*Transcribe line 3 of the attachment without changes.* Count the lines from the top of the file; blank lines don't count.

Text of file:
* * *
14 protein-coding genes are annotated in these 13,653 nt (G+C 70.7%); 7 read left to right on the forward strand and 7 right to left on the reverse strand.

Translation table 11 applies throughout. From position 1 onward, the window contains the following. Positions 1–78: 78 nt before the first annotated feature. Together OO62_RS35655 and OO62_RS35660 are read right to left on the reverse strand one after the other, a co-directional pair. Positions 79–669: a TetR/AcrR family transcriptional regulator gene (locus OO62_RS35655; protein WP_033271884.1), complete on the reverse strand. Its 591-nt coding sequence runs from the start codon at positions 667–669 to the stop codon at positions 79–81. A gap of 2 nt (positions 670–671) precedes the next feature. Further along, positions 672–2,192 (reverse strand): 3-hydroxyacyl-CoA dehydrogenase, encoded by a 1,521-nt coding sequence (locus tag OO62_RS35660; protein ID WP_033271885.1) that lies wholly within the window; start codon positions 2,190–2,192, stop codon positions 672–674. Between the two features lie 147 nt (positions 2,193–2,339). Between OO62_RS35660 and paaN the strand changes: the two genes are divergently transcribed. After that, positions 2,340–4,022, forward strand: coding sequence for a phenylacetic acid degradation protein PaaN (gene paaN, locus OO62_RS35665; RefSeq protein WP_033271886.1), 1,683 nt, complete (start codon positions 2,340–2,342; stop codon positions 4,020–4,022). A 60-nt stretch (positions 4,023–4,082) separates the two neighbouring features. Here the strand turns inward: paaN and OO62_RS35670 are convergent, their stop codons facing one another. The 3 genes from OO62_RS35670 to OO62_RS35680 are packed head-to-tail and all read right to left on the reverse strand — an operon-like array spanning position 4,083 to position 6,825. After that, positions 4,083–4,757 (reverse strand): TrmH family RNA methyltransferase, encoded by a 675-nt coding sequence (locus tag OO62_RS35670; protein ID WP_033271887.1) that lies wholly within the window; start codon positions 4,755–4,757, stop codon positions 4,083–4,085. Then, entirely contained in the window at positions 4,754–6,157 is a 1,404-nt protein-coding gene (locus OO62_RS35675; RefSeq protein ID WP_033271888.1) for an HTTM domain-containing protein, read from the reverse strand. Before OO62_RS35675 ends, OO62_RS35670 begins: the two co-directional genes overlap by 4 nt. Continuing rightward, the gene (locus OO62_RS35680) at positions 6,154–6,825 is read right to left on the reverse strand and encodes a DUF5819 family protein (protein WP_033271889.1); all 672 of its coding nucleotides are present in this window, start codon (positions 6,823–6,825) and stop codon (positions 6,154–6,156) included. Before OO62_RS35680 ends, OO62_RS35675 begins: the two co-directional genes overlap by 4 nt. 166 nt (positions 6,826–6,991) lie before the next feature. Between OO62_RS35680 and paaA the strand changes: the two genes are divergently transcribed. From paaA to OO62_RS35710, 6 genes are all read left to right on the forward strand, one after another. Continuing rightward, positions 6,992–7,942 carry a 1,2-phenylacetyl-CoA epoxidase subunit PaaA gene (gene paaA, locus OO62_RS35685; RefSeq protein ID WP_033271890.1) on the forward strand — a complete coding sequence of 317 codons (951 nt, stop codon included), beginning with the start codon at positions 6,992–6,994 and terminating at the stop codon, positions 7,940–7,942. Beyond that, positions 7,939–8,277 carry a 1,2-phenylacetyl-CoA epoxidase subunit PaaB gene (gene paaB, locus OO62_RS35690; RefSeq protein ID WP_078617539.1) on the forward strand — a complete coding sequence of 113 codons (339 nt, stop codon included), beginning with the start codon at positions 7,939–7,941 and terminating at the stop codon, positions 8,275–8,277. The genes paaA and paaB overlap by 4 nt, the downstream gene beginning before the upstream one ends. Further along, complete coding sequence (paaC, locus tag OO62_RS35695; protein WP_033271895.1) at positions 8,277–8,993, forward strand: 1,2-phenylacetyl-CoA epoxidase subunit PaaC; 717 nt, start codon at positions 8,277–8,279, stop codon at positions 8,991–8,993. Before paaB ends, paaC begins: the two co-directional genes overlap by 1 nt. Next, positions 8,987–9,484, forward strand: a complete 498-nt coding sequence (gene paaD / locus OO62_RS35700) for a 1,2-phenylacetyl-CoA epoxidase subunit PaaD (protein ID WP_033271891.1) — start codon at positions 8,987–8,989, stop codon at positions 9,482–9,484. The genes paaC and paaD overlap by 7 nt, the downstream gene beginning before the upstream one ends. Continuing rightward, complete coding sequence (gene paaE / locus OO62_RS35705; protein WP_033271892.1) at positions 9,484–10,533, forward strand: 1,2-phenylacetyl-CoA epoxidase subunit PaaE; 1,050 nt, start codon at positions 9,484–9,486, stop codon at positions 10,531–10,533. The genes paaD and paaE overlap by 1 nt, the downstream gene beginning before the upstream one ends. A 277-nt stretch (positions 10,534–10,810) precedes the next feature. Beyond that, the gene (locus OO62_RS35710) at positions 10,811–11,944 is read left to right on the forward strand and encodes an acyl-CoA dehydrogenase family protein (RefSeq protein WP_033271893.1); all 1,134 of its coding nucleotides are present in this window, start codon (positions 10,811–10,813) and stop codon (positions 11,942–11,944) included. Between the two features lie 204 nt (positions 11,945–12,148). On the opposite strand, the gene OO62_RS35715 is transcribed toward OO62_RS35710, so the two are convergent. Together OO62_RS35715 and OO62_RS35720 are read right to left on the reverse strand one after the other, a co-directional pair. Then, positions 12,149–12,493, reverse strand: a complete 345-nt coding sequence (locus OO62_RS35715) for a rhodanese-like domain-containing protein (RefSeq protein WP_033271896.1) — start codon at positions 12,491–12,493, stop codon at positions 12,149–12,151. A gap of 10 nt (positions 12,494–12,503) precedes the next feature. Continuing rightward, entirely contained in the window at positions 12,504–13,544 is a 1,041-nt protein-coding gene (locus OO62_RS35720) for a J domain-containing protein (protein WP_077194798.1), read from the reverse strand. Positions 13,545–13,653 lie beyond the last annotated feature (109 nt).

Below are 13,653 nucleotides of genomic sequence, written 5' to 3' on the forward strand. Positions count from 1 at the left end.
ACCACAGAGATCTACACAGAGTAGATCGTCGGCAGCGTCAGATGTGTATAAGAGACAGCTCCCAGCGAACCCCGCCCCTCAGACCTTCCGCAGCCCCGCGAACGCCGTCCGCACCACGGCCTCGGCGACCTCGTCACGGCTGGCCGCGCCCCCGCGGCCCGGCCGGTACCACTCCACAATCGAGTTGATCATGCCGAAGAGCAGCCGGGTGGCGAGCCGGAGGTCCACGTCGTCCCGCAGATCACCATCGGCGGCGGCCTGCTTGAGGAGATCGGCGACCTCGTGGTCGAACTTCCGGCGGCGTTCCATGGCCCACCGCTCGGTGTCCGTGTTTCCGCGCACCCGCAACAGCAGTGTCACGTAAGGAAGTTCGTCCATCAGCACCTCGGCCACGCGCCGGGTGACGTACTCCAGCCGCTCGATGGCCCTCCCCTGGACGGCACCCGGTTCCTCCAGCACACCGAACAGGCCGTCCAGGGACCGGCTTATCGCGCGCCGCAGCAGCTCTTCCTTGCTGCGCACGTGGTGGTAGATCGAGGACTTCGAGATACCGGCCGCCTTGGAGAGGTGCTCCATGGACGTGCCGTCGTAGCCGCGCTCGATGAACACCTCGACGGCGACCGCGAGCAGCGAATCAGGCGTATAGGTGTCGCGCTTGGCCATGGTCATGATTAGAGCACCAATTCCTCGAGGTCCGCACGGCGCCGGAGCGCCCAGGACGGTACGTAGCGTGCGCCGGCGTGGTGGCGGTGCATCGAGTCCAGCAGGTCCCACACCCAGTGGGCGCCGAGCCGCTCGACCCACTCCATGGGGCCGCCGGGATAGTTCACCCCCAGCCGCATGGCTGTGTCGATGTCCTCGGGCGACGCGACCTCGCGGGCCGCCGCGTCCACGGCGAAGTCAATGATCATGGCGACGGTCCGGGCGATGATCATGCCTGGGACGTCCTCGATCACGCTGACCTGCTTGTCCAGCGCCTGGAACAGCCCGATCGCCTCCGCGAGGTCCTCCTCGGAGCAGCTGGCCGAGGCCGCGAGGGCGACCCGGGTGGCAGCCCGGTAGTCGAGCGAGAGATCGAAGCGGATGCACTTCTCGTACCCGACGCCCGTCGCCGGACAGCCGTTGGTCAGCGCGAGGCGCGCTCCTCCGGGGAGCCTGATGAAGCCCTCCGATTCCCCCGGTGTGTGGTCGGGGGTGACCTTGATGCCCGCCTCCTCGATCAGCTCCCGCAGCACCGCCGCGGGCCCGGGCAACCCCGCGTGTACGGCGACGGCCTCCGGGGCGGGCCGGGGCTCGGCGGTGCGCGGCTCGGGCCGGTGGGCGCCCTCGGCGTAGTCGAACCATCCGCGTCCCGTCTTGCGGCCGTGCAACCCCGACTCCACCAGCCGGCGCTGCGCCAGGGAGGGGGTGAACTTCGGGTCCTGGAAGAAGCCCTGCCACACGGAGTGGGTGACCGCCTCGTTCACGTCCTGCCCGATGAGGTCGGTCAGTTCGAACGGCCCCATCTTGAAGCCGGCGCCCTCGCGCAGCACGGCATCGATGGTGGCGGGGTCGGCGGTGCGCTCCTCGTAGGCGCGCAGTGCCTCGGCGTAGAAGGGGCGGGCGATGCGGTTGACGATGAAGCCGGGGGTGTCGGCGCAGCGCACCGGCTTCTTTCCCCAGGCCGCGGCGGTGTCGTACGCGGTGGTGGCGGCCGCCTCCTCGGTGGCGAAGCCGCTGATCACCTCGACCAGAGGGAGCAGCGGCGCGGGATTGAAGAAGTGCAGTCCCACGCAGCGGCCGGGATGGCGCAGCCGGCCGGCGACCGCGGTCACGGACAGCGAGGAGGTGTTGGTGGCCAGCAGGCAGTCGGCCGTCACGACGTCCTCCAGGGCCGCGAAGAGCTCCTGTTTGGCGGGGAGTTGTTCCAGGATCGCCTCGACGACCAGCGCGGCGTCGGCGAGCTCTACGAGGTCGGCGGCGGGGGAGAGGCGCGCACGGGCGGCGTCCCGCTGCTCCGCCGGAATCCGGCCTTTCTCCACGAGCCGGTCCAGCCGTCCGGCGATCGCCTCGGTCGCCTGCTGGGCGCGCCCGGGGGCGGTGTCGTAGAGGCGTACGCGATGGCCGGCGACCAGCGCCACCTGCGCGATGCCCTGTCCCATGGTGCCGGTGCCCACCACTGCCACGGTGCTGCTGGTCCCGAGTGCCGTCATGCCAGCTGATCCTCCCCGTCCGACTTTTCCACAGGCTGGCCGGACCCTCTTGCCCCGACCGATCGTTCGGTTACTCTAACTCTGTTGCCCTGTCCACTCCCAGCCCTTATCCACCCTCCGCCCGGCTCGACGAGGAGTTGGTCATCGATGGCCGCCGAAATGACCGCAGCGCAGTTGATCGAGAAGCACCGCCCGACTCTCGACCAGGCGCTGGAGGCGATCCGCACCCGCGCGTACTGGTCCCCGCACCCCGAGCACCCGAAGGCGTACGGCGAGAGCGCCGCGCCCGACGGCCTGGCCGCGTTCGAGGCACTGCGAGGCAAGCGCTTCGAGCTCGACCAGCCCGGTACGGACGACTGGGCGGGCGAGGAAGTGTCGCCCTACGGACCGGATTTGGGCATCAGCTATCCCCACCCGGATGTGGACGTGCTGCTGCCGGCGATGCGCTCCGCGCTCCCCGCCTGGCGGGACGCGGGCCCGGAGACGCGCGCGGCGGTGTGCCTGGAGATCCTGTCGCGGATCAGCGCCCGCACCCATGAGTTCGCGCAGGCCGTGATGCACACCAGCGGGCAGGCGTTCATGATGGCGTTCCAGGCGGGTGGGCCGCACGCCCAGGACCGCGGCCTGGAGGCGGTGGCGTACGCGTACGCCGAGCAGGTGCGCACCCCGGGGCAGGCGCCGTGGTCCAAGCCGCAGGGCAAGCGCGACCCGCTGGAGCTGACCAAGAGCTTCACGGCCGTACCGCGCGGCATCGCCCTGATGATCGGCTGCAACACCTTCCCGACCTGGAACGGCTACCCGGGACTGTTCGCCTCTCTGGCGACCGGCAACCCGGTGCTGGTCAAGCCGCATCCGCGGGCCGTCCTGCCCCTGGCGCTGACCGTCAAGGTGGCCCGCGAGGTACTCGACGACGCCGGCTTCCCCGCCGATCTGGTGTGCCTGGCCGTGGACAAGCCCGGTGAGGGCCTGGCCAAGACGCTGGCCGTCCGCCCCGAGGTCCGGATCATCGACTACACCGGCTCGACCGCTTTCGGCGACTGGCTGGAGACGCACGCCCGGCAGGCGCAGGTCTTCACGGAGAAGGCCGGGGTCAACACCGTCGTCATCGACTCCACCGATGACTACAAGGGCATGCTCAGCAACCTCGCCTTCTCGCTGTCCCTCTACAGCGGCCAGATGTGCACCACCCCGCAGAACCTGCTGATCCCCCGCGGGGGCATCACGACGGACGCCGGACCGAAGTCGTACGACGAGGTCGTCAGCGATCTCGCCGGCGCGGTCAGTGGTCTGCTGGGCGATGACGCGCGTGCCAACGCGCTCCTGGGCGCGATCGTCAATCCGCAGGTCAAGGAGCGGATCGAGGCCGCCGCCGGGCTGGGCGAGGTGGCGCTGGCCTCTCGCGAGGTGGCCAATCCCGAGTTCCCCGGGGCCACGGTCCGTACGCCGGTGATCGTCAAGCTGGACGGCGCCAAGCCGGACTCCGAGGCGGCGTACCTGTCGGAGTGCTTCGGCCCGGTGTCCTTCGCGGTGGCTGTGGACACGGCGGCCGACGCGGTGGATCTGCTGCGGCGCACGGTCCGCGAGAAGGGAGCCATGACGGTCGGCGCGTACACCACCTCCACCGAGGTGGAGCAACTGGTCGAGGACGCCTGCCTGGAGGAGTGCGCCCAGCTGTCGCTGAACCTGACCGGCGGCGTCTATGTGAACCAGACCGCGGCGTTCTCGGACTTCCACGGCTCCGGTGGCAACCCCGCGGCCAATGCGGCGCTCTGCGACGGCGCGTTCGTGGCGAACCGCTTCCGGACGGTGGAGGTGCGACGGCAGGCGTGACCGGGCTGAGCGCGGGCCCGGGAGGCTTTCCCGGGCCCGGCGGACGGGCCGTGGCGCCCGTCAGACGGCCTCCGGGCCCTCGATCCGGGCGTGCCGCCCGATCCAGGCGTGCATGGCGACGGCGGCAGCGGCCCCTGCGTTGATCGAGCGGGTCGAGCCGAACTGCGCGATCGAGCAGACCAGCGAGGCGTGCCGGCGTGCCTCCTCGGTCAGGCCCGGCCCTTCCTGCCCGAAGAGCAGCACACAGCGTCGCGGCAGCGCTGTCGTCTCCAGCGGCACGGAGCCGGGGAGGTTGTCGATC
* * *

Below are 13,653 nucleotides of genomic sequence, written 5' to 3' on the forward strand. Positions count from 1 at the left end.